ETCETERA / Chess

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An unexpected meeting of Masters in Division 1 of the Birmingham & District League this year.

White: K Arkell

Black: M Boguslavsky

Queen's Gambit.

Gone are the days when you could play in the local League and still avoid Russian Masters.

1. d4 d5 2. c4 e6 3. Nc3 c6 4. Nf3 Nf6 5. cxd5

I felt no urge to invite the sharp Botvinnik System: 5. Bg5 dxc4 6. e4 b5 7. e5 h6 8. Bh4 g5 9. Nxg5.

5 . . . exd5 6. Bg5 Be7 7. Qc2 Na6 8. a3

I vaguely remembered a game - I think it was Ehlvest- Short - that continued 8. e3 Nb4 and ended soon after with Black sacrificing his queen for perpetual check. All things considered, it seemed wise to avoid such complications.

8 . . . g6 9. e3 Bf5 10. Bd3 Bxd3 11. Qxd3 Nc7 12. b4

I was tempted to play 12. Bh6, but after 12 . . . a5 my own Q-side play is slowed down.

12 . . . 0-0 13. b5

This weakens Black's pawns at the cost of leaving my knight awkward on b5.

13 . . . cxb5 14. Nxb5 Ne6 15. Bxf6 Bxf6 16. 0-0 Qa5 17. Qb3

My opponent admitted to having overlooked this, which keeps White on top.

17 . . . Rac8 18. Rfc1 Qb6

18 . . . Rc6 would have been more accurate, though Black must still work to equalise after 19. Rxc6 bxc6 20. Nc3. The move played invites 19. Qxd5 Rfd8 20. Rxc8 Rxc8, which I disliked after 21. a4 a6 22. Qd6 (or 22. Na3 Qb2 23. Qa2 Qxa2 24. Rxa2 Rc1+ mating) 22 . . . Rc6 23. Qb8+ Kg7 24. Na7 Rc2.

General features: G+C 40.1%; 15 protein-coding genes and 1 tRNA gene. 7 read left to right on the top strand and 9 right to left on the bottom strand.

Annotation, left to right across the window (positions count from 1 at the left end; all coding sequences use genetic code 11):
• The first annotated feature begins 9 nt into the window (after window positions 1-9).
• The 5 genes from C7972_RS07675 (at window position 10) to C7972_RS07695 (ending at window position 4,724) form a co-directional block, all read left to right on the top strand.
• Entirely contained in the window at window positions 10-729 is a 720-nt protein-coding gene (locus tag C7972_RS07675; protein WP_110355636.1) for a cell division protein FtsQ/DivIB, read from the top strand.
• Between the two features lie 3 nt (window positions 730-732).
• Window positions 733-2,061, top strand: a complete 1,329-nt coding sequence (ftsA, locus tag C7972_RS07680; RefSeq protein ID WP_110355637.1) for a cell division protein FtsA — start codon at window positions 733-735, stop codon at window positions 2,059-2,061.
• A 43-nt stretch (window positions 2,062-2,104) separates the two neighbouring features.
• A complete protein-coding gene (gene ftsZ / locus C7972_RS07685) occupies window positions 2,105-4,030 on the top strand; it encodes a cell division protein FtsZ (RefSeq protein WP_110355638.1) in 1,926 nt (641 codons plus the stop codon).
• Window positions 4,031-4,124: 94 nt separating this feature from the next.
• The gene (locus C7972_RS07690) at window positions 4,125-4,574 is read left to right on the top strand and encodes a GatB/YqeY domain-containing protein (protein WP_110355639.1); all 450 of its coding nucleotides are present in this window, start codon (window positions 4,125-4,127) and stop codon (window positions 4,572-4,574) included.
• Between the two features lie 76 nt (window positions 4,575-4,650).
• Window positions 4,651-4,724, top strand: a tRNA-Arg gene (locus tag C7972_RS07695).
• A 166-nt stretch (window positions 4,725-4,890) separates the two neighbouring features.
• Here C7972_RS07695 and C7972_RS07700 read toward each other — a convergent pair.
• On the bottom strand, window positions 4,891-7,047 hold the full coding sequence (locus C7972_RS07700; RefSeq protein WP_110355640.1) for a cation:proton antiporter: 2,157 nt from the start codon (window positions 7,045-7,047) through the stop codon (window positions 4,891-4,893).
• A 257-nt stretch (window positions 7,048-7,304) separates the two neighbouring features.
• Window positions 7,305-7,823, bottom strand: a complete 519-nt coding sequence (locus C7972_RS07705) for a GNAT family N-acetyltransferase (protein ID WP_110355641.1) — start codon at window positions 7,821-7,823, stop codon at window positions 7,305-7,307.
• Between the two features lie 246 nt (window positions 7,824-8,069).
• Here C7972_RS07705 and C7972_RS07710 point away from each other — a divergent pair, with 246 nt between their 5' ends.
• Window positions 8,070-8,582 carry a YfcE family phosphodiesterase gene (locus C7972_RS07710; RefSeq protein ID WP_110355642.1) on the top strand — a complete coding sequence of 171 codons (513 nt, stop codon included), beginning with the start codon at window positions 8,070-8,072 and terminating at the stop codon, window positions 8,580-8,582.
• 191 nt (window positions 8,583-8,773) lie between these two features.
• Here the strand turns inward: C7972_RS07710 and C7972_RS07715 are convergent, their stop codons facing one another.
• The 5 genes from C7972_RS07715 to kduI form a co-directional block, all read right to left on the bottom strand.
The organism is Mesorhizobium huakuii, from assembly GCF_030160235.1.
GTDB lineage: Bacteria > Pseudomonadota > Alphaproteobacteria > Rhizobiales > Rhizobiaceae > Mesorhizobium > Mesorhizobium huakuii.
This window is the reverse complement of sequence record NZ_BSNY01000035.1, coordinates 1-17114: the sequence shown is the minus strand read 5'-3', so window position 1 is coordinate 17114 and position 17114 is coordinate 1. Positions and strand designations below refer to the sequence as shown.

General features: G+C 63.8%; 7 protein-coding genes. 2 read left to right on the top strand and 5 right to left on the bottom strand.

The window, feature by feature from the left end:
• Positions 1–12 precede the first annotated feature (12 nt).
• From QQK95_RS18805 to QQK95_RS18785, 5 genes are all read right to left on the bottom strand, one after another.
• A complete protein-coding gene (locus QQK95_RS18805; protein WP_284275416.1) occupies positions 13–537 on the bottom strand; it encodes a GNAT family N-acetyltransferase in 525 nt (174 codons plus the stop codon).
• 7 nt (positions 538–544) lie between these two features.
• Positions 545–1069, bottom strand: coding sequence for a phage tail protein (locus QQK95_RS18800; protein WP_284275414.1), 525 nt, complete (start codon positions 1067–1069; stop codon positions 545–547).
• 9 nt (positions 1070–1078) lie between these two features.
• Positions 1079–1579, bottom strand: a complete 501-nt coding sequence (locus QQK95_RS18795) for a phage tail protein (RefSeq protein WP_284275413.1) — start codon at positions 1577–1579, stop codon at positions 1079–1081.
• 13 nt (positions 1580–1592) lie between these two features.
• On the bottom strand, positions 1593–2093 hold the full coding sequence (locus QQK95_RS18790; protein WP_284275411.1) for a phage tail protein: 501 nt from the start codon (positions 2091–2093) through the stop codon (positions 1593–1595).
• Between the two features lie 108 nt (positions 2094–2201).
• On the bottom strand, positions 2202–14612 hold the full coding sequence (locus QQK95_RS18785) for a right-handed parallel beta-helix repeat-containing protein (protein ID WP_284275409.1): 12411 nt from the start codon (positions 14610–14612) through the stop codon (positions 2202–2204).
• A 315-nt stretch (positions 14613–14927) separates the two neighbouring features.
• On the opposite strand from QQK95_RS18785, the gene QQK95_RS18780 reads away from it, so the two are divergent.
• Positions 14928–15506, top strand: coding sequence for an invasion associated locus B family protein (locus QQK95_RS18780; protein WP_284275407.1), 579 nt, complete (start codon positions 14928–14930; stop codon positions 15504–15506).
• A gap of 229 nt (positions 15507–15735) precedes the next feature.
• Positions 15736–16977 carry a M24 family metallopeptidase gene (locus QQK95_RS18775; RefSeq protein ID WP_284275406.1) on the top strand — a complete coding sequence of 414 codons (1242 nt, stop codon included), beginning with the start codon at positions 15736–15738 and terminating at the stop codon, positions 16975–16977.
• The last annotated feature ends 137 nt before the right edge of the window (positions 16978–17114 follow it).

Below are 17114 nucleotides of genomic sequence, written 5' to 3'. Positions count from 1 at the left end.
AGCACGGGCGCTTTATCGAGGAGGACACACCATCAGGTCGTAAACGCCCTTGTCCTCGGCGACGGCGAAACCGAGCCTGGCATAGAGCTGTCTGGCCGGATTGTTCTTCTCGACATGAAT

19. Rcb1 Qa5

After 19 . . . Rfd8 20. Nc3 Qxb3 21. Rxb3 b6 22. a4 the threat of 23. a5 is very unpleasant for Black.

20. Qb4 Qxb4?

This allows a long sequence that wins me a pawn. He should have played 20 . . . Qa6.

21. Rxb4 a6 (see diagram)

21 . . . Be7 meets with Nxa7]

22. Nd6 Be7 23. Nxc8 Bxb4 24. Nb6 Bc3 25. Rb1 Rd8 26. Na4 Ba5 27. Rxb7 Rc8 28. g4 Rc4 29. Nb6 Bxb6

The alternative, 29 . . . Rc1+ 30. Kg2 Rb1 31. Rb8+ Kg7 32. Nd7 Ra1 33. Rb3 also leaves White with a clear extra pawn.

30. Rxb6 Ra4 31. Rb3 Nc7 32. Ne1 Kf8 33. Nd3 Nb5 34. Nc5 Rxa3 35. Rxa3 Nxa3 36. Nxa6

An extra pawn is usually enough to win a knight ending.

36 . . . Nb5 37. Nb4 Nc7 38. g5 Ke7 39. Kg2 f6 40. gxf6+ Kxf6 41. h4 Kf5 42. Kf3 Kf6 43. Kf4 h6 44. f3 h5 45. e4 Ne6+ 46. Ke3 dxe4 46. fxe4 g5 47. fxe4 g5 48. Nd5+ Kg6 49. Ne7+ Kf6 50. Nf5 gxh4 51. Nxh4 Kg5 52. Nf3+ Kg4 53. d5 Ng7 54. d6 h4

After 54 . . . Ne6 55. Nd4 Nd8, White decides matters with 56. e5.

55. Nd4 resigns.

(Graphic omitted)

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